The SEC has announced settled charges against DXC Technology Company, a multi-national information technology company, for making misleading disclosures about its non-GAAP financial performance in multiple reporting periods from 2018 until early 2020. According to the Order, DXC materially increased its reported non-GAAP net income “by negligently misclassifying tens of millions of dollars of expenses ” as non-GAAP adjustments related to strategic transactions and integration and improperly excluding them from its reported non-GAAP earnings. In addition to misclassification, DXC allegedly failed to accurately describe the scope of the expenses included in the company’s non-GAAP adjustment, with the result that “its non-GAAP net income and non-GAAP diluted EPS in periodic reports and earnings releases were materially misleading.” What’s more, the SEC alleged, DXC’s disclosure committee “negligently failed to evaluate the company’s non-GAAP disclosures adequately,…and failed to implement an appropriate non-GAAP policy” or adequate disclosure controls and procedures specific to its non-GAAP financial measures. Consequently, DXC “negligently failed to evaluate the company’s non-GAAP disclosures adequately.” DXC agreed to pay a civil penalty of $8 million. According to the SEC’s Associate Director of Enforcement, “[i]ssuers that choose to report non-GAAP financial metrics must accurately describe those metrics in their public disclosures….As the order finds, DXC’s informal procedures and controls were not up to the task, and, as a result, investors were repeatedly misled about its non-GAAP financial performance.”
According to the Order, DXC Technology Company was created in April 2017 through the merger of two other technology companies. Prior to the merger, one of the constituent companies followed a practice of reporting non-GAAP measures that excluded strategic transaction and integration-related costs (referred to as transaction, separation and integration costs, or “TSI”), and that practice was continued post-merger, using similar disclosure language. As the SEC highlighted, “the company recognized that the non-GAAP measures were material because they allowed investors to better understand the core performance of the company.”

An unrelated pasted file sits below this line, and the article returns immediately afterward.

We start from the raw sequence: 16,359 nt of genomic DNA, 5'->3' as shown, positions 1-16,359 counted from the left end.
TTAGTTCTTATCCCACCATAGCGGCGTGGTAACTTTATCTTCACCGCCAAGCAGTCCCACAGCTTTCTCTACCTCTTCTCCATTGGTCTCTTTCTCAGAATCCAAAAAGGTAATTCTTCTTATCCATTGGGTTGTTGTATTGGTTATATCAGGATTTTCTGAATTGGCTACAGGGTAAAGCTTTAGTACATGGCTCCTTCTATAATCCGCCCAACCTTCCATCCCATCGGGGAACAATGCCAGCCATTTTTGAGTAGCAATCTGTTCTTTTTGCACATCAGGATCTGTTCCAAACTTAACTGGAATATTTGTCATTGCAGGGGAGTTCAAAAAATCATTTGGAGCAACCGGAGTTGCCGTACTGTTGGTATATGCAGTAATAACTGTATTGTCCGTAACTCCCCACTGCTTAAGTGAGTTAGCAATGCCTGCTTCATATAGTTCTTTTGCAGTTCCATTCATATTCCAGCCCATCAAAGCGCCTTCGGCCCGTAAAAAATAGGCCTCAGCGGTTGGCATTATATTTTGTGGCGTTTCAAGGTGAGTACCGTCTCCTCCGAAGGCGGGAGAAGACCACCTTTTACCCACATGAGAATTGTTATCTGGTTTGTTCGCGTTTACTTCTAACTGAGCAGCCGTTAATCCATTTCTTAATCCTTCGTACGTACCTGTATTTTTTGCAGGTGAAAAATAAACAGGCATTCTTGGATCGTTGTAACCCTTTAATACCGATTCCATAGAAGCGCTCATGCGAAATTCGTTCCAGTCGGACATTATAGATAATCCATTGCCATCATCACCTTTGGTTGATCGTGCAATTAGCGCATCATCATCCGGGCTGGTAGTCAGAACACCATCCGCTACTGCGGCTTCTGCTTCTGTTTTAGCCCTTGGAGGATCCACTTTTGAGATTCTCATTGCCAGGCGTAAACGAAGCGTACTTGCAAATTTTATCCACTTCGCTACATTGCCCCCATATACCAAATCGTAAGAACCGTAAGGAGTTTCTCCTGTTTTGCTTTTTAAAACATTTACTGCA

The SEC alleged that, following the merger that created DXC, DXC’s controller group, which was responsible for reviewing and approving TSI costs for public reporting, “recognized the need for a non-GAAP policy that included disclosure controls and procedures specific to non-GAAP reporting.” Although drafts were circulated, none was adopted. In addition, the SEC alleged, there was no formal guidance for, and no process for evaluation and review of, the determinations of which costs should be classified as TSI, with the result that costs were included as TSI that “were beyond the scope of costs described in the company’s disclosures.”
As described by the SEC, costs were initially classified as TSI upon approval of the DXC financial planning and analysis group and forwarded to the controller group. However, the basis for this initial approval was not documented nor was the expected duration indicated. Instead, the TSI costs would be submitted to the controller group for approval on a spreadsheet identifying tens of thousands of items, but, the SEC alleged, without adequate descriptions, making it difficult for the controller to perform a diligent review. Further, the SEC charged, the controller group did not evaluate whether the classifications were consistent with the description of TSI in the company’s public disclosures. As a result, according to the Order, there was no reassessment of the TSI cost classifications from year-to-year; the costs were just coded “transaction” or “integration” and simply rolled up into the quarter’s TSI costs. As described in the Order, many employees apparently thought the classification was someone else’s job: some in financial planning thought it was the controller group’s responsibility, and some in the controller group thought that the financial group “had more robust procedures than it actually did for analyzing and vetting the TSI costs before forwarding the aggregated costs to the controllership.”